Piano Extravaganza 2019

I witnessed a dazzling display of pianism and an absolutely stunning performance by four of the most brilliant and outstanding Singaporean pianists at the Piano Extravaganza last night!

At the 12th edition of the Young Virtuoso Series, Dr Azariah Tan, Clarence Lee, Song Ziliang and Gabriel Hoe played solo pieces, duets, works for two pianos and a world premiere for eight hands.

Except for Ziliang, who came to my attention when he was featured in the local TV documentary “Find Me a Singaporean” more than a decade ago, I’ve watched the growth and maturity of Azariah, Clarence and Gabriel since their undergraduate days at the Yong Siew Toh Conservatory of Music.

Bach-Busoni’s Chaconne in D minor is a difficult and beautiful solo piece brilliantly executed by Gabriel; Liszt’s Apres une lecture du Dante from Annees du Pelerinage, Book 2: Italie is a masterwork in which Clarence got to showcase his virtuosity; Beethoven’s Sonata No 30 in E major, Op 109 is both intimate and lyrical yet also bright and radiant, wonderfully interpreted by Azariah; Lu Wencheng/ Chen Peixun’s Autumn Moon on a Calm Lake and Ren Guang/ Wang Jianhong’s Colourful Clouds Chasing the Moon are mesmerizing, and Strauss/Grunfeld’s Soiree de Vienne is delightful, all impressively delivered by Ziliang.

Azariah and Ziliang played Brahms’ Hungarian Dances Nos 1 & 4 as a duet and Milhaud’s Scaramouche on two pianos. The third movement, Brazileira, is so charming that it not only grabs my attention but their rendition lingers in my mind for a long time.

Gabriel and Clarence paired up to play Rachmaninoff’s Suite No 2 for 2 Pianos, Op 17. This has lush lyrical melodies as well as florid and complex passagework. The chordal and energetic Alla Marcia, and the swirling and hypnotic Valse create a breathless quality; the Andantino movement has a romantic lush melody that rises to an ecstatic climax; and the driving rhythm of the Tarantelle and its powerful climaxes are contrasted with interludes of delicate passagework that build to an effective and virtuosic coda.

The finale is Tsao Chieh/ Bertram Wee’s The Republic. This work comes from the late Singaporean composer Tsao’s five-movement Singapore Suite (1985), and is specially transcribed for 8 hands by Wee for this concert. The symphonic suite recounts different periods of Singapore’s history, and contains many familiar local tunes like Rasa Sayang and Little White Boat (小白船).

The applause was long and hard enough to bring the pianists back for an encore, during which they played another ‘movement’ from same suite. This time, favourites like Bunga Sayang, Chan Mali Chan and Home are heard.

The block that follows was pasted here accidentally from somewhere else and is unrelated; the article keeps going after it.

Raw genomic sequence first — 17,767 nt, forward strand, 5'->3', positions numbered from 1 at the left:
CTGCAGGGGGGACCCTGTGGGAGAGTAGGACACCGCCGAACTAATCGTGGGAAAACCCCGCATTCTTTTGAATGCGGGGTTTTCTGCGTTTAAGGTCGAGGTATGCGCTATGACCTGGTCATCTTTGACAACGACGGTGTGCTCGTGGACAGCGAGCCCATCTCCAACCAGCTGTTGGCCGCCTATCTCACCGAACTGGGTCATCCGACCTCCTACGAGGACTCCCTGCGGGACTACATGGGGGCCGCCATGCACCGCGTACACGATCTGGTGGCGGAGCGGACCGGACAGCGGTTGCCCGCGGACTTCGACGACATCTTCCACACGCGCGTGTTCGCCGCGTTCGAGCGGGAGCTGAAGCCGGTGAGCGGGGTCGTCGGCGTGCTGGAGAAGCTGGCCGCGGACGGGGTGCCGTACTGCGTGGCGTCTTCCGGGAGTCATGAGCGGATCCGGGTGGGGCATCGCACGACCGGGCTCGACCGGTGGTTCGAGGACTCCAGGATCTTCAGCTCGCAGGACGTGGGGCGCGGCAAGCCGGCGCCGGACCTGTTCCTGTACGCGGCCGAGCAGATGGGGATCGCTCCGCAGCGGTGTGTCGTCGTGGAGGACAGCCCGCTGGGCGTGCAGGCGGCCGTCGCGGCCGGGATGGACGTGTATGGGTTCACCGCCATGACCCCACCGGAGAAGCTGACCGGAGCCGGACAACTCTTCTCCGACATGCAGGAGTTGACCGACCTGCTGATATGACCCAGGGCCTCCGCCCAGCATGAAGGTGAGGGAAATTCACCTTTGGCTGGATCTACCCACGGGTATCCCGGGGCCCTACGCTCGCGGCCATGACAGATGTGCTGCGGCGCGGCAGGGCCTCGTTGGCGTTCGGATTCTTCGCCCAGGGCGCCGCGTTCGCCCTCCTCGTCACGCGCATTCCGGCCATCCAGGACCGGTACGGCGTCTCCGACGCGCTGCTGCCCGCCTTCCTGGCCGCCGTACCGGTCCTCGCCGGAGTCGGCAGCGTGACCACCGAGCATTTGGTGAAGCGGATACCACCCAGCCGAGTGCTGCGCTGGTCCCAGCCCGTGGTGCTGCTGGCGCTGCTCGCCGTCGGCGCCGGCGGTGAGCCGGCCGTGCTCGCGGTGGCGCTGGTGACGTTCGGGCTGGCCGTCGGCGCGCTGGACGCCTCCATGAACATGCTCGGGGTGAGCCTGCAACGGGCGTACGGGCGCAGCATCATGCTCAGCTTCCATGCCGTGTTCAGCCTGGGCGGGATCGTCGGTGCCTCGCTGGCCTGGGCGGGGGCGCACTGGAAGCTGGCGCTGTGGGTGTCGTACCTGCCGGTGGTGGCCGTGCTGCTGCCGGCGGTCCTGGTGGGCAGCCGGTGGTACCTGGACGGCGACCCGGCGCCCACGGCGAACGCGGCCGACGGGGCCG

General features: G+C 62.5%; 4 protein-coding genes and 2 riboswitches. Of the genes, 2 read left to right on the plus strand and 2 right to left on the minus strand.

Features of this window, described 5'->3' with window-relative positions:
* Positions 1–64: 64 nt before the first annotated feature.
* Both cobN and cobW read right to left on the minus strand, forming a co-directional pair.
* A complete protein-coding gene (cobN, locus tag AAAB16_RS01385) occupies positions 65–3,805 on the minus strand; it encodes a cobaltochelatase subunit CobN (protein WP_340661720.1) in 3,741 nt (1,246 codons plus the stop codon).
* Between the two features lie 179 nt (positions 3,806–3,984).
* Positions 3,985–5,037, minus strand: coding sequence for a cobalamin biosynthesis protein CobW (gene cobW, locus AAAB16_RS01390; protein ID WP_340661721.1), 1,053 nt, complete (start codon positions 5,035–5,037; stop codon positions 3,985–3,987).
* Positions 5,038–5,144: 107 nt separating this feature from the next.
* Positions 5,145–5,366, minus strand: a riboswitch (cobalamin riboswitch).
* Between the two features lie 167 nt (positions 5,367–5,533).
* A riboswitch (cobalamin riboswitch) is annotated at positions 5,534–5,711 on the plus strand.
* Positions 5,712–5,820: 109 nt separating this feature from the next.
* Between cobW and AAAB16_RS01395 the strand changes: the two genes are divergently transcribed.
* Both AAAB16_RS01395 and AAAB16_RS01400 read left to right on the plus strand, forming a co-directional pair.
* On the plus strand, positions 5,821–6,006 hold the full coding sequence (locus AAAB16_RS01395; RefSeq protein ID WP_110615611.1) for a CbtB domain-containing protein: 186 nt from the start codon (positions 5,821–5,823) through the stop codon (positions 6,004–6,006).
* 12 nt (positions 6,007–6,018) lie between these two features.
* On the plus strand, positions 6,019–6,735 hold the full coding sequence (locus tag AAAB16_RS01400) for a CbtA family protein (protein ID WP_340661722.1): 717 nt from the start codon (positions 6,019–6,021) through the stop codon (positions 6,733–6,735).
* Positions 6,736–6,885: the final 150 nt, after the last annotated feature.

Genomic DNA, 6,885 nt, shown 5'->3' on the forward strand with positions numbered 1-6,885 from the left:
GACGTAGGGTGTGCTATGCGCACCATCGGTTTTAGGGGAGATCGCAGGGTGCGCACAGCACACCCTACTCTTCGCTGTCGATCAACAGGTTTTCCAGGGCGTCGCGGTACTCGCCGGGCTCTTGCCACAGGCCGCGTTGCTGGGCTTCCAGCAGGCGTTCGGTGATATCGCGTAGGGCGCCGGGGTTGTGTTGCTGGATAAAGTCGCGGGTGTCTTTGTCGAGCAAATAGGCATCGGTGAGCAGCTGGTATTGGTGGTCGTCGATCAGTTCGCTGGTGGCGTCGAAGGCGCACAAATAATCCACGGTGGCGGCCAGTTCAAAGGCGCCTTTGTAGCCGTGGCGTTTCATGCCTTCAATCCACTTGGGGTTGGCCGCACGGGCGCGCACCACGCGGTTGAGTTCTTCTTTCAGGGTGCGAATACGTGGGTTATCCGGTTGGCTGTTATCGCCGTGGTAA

It was indeed a memorable night and I’m thankful to the organisers, MW Events Management for the complimentary ticket.

The Life of a Banana

The Life of a Banana by PP Wong is about a Chinese girl, Xing Li, born and raised in London. Some people call a Chinese person a banana – “yellow on the outside and white on the inside” – a description for a Chinese with a Western upbringing who has little knowledge of anything except the food.

When Xing Li’s mother dies, she and her brother move in with their grandma, aunt and uncle. She goes to a new school where she is bullied and her only solace is her best friend, Jay, a Jamaican-Chinese boy with a passion for music.

The many themes in the story that also include cultural differences, racism, class divide, dysfunctional families, mental illness and euthanasia means it is a thought-provoking book.

Written from the POV of a 13-year-old makes the novel real and sad, as well as funny and endearing. (For example, Xing Li’s mispronunciation of musical greats and terms like “metal-four”.)

There is a Singapore connection in the story. I’m sure Singaporeans and all who understand the unique Singlish would find the book doubly enjoyable! The twist at the end is unexpectedly touching too!

Songs of Willow Frost

Songs of Willow Frost by Jamie Ford is another random find which delights.

As often is the case, I read the Authors Note before I started reading the novel. In this case, it makes the story more credible and far more enjoyable.